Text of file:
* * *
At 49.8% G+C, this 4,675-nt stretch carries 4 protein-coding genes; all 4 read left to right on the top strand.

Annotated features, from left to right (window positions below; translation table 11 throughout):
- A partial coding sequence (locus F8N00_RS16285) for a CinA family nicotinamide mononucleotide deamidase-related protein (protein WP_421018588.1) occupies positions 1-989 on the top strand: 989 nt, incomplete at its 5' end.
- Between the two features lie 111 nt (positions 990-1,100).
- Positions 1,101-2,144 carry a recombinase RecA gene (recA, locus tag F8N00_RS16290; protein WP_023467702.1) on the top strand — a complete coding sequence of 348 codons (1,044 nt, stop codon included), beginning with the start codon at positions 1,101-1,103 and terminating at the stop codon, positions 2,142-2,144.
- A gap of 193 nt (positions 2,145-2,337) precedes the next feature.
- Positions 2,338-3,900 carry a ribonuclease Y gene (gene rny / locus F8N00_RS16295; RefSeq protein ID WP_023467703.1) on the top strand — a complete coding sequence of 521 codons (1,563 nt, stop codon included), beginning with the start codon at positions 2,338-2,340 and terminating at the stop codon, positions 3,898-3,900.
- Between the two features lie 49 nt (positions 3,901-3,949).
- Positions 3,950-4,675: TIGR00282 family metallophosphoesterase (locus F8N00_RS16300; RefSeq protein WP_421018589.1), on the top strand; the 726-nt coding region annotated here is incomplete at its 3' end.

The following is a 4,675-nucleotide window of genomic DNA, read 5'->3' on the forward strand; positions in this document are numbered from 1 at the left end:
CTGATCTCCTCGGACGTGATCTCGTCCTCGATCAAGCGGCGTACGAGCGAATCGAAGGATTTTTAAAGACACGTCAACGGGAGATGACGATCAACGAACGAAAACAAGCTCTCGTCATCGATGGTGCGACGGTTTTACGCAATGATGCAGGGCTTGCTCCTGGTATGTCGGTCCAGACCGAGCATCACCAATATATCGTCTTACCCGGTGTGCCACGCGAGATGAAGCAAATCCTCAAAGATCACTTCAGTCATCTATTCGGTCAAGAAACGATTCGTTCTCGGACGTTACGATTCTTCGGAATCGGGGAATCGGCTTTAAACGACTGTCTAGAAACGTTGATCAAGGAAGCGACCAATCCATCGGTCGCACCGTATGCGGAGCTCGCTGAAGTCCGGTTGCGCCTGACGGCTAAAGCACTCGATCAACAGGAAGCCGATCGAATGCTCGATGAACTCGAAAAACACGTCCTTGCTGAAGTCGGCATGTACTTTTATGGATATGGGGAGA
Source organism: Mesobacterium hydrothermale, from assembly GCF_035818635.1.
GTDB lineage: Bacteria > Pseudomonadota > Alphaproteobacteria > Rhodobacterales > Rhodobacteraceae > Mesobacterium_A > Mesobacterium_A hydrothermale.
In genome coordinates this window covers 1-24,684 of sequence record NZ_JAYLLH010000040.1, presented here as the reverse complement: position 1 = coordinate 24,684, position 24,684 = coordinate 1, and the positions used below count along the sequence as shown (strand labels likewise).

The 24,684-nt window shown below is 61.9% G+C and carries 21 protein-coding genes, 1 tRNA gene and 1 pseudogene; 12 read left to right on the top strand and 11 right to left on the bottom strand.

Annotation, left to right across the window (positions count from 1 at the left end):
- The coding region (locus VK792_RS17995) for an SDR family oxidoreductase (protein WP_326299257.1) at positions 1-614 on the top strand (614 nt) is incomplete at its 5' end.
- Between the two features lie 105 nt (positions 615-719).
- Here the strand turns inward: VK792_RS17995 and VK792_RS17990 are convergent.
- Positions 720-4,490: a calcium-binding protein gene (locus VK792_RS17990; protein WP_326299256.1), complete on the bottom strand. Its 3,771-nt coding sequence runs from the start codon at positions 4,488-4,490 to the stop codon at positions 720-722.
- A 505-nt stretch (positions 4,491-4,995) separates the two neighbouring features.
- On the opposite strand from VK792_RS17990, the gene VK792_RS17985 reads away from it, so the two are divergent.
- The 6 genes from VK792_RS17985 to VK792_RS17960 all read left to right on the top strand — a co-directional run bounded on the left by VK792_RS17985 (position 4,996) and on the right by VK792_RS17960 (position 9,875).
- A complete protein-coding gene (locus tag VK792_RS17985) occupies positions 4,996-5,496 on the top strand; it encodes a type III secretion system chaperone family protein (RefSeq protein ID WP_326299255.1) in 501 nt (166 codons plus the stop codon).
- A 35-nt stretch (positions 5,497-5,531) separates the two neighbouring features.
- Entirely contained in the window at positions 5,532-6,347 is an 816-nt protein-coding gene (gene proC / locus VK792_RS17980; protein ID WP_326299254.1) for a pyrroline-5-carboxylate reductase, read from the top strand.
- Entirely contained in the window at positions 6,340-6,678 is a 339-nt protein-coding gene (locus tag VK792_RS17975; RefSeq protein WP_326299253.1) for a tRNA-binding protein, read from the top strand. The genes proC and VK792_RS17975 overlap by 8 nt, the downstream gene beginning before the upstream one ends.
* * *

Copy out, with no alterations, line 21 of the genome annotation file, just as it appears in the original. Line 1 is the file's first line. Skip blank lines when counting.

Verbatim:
- A 505-nt stretch (positions 4,491-4,995) separates the two neighbouring features.